Sept. 12 (Bloomberg) -- The Seattle Seahawks are trying to ensure their rivalry with the San Francisco 49ers doesn’t go too far off the field.
When the Seahawks host the 49ers in a National Football League night game on Sept. 15, undercover police officers will be wearing 49ers’ jerseys to quickly detect fans exhibiting “unruly and inconsiderate behavior.”
The Seahawks said the effort will continue through the season, with jerseys changed to match the opponent.
“Our goal is to ensure a safe environment for all in attendance, including visiting-team fans,” team President Peter McLoughlin said in a statement.
The game on NBC is scheduled to start at 5:30 p.m. on the U.S. West Coast, about 4 1/2 hours later than a normal Sunday afternoon kickoff, allowing fans more time to drink at tailgate parties and neighboring bars and restaurants.
Two fans were shot after a 49ers-Oakland Raiders preseason game at San Francisco’s Candlestick Park in August 2011. The shootings came five months after a San Francisco Giants’ fan, Bryan Stow, was left in a coma following a beating by two men wearing Los Angeles Dodgers gear in the parking lot at Dodger Stadium on the opening day of the Major League Baseball season.
This week’s game marks the Seattle opener for the Seahawks, the only NFL team to go unbeaten at home last season. The Seahawks went 11-5 overall and split their two meetings with the 49ers, who won the National Football Conference’s Western Division at 11-4-1.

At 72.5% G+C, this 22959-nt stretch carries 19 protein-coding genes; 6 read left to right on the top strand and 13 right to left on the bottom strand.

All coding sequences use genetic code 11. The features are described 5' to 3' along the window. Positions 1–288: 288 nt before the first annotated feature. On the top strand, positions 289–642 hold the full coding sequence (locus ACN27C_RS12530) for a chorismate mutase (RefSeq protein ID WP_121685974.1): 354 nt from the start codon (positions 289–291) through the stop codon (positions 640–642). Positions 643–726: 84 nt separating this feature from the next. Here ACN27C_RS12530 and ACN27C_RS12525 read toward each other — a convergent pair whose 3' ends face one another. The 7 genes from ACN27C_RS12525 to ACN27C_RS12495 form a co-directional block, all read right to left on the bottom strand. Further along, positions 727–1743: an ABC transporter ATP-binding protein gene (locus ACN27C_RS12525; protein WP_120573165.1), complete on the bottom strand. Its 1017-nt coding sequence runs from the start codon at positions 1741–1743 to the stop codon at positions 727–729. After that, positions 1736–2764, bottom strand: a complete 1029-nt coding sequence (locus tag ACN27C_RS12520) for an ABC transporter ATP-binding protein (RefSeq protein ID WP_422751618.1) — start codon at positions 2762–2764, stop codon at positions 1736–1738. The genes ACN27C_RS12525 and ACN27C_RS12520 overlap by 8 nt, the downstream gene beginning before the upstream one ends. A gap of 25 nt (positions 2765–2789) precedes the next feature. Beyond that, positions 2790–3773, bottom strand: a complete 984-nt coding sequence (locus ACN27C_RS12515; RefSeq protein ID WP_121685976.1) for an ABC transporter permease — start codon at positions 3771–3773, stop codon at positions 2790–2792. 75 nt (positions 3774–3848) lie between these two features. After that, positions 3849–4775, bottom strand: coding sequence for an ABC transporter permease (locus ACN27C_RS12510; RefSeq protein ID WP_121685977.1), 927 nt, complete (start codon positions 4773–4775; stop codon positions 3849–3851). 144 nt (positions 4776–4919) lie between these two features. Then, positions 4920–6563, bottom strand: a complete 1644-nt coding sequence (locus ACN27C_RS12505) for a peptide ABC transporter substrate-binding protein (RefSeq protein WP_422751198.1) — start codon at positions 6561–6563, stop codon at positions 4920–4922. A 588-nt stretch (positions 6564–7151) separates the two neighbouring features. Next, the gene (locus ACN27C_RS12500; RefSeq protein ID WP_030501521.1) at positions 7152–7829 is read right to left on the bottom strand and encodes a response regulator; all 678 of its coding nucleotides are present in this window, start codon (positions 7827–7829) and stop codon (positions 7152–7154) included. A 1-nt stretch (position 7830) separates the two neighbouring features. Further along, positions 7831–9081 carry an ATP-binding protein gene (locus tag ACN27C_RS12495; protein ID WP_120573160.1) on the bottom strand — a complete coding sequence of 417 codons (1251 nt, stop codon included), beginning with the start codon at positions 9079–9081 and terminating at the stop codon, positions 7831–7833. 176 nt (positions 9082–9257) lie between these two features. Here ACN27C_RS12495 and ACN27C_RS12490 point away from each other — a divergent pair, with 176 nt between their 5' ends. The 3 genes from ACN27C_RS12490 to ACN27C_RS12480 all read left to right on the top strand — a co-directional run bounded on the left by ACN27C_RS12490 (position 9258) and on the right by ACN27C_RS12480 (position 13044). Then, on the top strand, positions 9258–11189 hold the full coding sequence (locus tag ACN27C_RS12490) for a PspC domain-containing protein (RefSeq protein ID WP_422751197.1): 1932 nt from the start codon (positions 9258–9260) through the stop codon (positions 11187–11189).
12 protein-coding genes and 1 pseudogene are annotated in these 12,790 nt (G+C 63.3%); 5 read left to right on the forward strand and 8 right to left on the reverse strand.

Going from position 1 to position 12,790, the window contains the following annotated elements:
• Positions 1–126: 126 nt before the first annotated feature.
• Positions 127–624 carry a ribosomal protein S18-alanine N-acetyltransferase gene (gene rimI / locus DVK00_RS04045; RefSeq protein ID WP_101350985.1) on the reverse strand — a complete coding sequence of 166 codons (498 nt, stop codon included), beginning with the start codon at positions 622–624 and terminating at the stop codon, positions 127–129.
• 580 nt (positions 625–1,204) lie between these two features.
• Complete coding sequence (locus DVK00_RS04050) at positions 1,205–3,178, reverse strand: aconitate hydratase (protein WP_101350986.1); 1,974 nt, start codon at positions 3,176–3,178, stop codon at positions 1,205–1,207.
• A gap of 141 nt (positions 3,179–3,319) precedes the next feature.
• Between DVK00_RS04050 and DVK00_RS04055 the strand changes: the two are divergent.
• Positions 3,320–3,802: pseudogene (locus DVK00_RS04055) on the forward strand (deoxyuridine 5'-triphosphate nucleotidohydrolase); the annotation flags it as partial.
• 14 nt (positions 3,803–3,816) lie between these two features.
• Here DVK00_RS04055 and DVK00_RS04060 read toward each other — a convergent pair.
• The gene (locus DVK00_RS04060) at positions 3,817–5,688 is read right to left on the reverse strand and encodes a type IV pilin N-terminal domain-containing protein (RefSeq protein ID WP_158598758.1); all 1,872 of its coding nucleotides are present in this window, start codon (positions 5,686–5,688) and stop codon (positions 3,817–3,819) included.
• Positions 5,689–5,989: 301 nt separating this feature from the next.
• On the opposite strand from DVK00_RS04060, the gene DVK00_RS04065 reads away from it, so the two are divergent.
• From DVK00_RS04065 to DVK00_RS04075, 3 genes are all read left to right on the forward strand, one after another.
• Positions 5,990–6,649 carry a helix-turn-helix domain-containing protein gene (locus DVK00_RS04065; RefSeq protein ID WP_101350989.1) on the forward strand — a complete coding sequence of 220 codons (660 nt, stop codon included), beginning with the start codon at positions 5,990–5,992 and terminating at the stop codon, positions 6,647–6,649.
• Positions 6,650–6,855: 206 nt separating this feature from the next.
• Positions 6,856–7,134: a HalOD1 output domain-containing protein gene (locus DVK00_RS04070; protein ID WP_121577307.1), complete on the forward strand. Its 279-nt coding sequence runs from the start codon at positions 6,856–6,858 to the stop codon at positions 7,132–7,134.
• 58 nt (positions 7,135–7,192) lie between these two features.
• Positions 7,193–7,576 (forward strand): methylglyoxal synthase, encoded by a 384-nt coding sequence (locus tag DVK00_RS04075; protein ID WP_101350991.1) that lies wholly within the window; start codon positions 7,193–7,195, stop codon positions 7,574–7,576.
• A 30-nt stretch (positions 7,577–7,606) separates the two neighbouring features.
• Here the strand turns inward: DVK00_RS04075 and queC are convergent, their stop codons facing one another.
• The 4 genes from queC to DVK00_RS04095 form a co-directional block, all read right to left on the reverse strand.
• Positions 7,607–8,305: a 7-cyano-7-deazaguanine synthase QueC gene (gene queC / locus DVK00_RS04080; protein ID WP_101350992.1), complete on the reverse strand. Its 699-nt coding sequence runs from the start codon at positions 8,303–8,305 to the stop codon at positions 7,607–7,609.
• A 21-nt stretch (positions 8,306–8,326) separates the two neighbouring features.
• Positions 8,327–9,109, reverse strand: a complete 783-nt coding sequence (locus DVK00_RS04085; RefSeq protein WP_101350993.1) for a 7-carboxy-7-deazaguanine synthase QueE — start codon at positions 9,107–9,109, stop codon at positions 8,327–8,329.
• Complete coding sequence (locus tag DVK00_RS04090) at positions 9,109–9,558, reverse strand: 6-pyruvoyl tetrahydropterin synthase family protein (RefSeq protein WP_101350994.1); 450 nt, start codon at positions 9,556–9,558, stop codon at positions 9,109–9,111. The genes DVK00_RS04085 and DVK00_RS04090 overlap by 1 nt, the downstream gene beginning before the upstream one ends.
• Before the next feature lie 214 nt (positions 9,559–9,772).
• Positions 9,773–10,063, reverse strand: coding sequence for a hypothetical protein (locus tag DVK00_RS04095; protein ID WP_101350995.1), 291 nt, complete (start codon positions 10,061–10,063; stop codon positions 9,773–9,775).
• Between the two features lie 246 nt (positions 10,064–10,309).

Both teams are led by young quarterbacks and coaches who were rivals while coaching in college in the Pac-12 Conference. Both are 6-1 second choices behind the Denver Broncos among oddsmakers to win the Super Bowl.
The Seahawks said their game-day staff intends to provide an environment free of verbal or physical harassment of opposing team’s fans, unruly or disruptive behavior, irresponsible actions caused by intoxication, and abusive language or obscene gestures.
Anyone asked to leave CenturyLink Field for violations of the team’s code of conduct will be required to complete -- and pay the $75 cost of -- a four-hour online course focused on fan behavior before being allowed to return.
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